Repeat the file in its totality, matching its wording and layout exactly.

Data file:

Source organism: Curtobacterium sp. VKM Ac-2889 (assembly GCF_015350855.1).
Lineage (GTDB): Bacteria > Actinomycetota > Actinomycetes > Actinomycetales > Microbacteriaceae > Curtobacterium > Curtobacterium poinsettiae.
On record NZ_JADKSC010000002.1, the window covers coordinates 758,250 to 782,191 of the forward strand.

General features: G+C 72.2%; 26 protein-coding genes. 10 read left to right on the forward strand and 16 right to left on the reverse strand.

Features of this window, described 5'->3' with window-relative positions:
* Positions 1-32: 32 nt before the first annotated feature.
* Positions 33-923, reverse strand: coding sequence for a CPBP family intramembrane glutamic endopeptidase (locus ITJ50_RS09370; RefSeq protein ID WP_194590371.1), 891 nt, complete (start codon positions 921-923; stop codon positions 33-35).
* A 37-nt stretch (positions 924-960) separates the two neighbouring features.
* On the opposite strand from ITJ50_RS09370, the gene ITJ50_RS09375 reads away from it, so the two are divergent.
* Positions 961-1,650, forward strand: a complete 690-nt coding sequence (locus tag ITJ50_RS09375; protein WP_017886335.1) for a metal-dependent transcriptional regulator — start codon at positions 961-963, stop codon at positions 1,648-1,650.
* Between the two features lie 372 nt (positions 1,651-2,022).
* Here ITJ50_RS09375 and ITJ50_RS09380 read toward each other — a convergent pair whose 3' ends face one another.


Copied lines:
Source organism: Curtobacterium sp. VKM Ac-2889 (assembly GCF_015350855.1).
Lineage (GTDB): Bacteria > Actinomycetota > Actinomycetes > Actinomycetales > Microbacteriaceae > Curtobacterium > Curtobacterium poinsettiae.
On record NZ_JADKSC010000002.1, the window covers coordinates 758,250 to 782,191 of the forward strand.

General features: G+C 72.2%; 26 protein-coding genes. 10 read left to right on the forward strand and 16 right to left on the reverse strand.

Features of this window, described 5'->3' with window-relative positions:
* Positions 1-32: 32 nt before the first annotated feature.
* Positions 33-923, reverse strand: coding sequence for a CPBP family intramembrane glutamic endopeptidase (locus ITJ50_RS09370; RefSeq protein ID WP_194590371.1), 891 nt, complete (start codon positions 921-923; stop codon positions 33-35).
* A 37-nt stretch (positions 924-960) separates the two neighbouring features.
* On the opposite strand from ITJ50_RS09370, the gene ITJ50_RS09375 reads away from it, so the two are divergent.
* Positions 961-1,650, forward strand: a complete 690-nt coding sequence (locus tag ITJ50_RS09375; protein WP_017886335.1) for a metal-dependent transcriptional regulator — start codon at positions 961-963, stop codon at positions 1,648-1,650.
* Between the two features lie 372 nt (positions 1,651-2,022).
* Here ITJ50_RS09375 and ITJ50_RS09380 read toward each other — a convergent pair whose 3' ends face one another.